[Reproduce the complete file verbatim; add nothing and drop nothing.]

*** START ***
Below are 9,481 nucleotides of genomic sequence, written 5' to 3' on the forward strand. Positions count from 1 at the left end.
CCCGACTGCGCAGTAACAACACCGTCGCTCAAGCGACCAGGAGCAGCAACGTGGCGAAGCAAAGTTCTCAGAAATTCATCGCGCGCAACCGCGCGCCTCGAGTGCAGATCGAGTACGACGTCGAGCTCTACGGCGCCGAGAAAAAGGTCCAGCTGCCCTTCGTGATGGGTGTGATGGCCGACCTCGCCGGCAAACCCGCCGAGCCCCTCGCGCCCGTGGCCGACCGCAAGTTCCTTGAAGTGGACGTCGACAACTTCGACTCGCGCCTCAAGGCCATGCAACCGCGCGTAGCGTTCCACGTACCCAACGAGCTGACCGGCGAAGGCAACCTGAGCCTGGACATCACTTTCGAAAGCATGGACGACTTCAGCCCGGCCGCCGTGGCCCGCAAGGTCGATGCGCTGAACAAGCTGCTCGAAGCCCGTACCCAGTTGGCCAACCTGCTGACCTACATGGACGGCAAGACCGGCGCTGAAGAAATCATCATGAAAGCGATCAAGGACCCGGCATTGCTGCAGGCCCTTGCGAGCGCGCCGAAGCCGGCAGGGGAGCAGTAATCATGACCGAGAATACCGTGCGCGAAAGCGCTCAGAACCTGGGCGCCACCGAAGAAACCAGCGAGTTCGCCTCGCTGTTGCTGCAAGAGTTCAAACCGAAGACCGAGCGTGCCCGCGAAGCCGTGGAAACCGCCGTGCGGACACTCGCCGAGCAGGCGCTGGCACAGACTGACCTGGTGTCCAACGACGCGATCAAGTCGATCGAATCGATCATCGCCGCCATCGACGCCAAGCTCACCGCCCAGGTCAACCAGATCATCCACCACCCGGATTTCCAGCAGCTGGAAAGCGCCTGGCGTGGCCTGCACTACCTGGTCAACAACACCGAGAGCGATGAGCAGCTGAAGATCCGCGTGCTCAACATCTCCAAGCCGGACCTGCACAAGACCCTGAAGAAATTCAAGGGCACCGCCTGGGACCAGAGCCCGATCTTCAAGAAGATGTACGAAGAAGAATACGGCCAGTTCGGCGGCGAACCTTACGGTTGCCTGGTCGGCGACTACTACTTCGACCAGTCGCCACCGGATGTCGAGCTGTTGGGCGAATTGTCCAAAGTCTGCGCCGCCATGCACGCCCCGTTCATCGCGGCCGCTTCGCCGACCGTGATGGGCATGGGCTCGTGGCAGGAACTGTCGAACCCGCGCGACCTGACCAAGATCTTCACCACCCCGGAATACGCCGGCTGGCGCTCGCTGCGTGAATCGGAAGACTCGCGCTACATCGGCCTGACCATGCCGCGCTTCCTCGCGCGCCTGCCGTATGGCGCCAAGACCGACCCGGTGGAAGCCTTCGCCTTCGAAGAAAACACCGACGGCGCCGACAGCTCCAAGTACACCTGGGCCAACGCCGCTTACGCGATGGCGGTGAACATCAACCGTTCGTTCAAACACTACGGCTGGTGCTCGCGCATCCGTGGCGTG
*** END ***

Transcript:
Below are 9,481 nucleotides of genomic sequence, written 5' to 3' on the forward strand. Positions count from 1 at the left end.
CCCGACTGCGCAGTAACAACACCGTCGCTCAAGCGACCAGGAGCAGCAACGTGGCGAAGCAAAGTTCTCAGAAATTCATCGCGCGCAACCGCGCGCCTCGAGTGCAGATCGAGTACGACGTCGAGCTCTACGGCGCCGAGAAAAAGGTCCAGCTGCCCTTCGTGATGGGTGTGATGGCCGACCTCGCCGGCAAACCCGCCGAGCCCCTCGCGCCCGTGGCCGACCGCAAGTTCCTTGAAGTGGACGTCGACAACTTCGACTCGCGCCTCAAGGCCATGCAACCGCGCGTAGCGTTCCACGTACCCAACGAGCTGACCGGCGAAGGCAACCTGAGCCTGGACATCACTTTCGAAAGCATGGACGACTTCAGCCCGGCCGCCGTGGCCCGCAAGGTCGATGCGCTGAACAAGCTGCTCGAAGCCCGTACCCAGTTGGCCAACCTGCTGACCTACATGGACGGCAAGACCGGCGCTGAAGAAATCATCATGAAAGCGATCAAGGACCCGGCATTGCTGCAGGCCCTTGCGAGCGCGCCGAAGCCGGCAGGGGAGCAGTAATCATGACCGAGAATACCGTGCGCGAAAGCGCTCAGAACCTGGGCGCCACCGAAGAAACCAGCGAGTTCGCCTCGCTGTTGCTGCAAGAGTTCAAACCGAAGACCGAGCGTGCCCGCGAAGCCGTGGAAACCGCCGTGCGGACACTCGCCGAGCAGGCGCTGGCACAGACTGACCTGGTGTCCAACGACGCGATCAAGTCGATCGAATCGATCATCGCCGCCATCGACGCCAAGCTCACCGCCCAGGTCAACCAGATCATCCACCACCCGGATTTCCAGCAGCTGGAAAGCGCCTGGCGTGGCCTGCACTACCTGGTCAACAACACCGAGAGCGATGAGCAGCTGAAGATCCGCGTGCTCAACATCTCCAAGCCGGACCTGCACAAGACCCTGAAGAAATTCAAGGGCACCGCCTGGGACCAGAGCCCGATCTTCAAGAAGATGTACGAAGAAGAATACGGCCAGTTCGGCGGCGAACCTTACGGTTGCCTGGTCGGCGACTACTACTTCGACCAGTCGCCACCGGATGTCGAGCTGTTGGGCGAATTGTCCAAAGTCTGCGCCGCCATGCACGCCCCGTTCATCGCGGCCGCTTCGCCGACCGTGATGGGCATGGGCTCGTGGCAGGAACTGTCGAACCCGCGCGACCTGACCAAGATCTTCACCACCCCGGAATACGCCGGCTGGCGCTCGCTGCGTGAATCGGAAGACTCGCGCTACATCGGCCTGACCATGCCGCGCTTCCTCGCGCGCCTGCCGTATGGCGCCAAGACCGACCCGGTGGAAGCCTTCGCCTTCGAAGAAAACACCGACGGCGCCGACAGCTCCAAGTACACCTGGGCCAACGCCGCTTACGCGATGGCGGTGAACATCAACCGTTCGTTCAAACACTACGGCTGGTGCTCGCGCATCCGTGGCGTG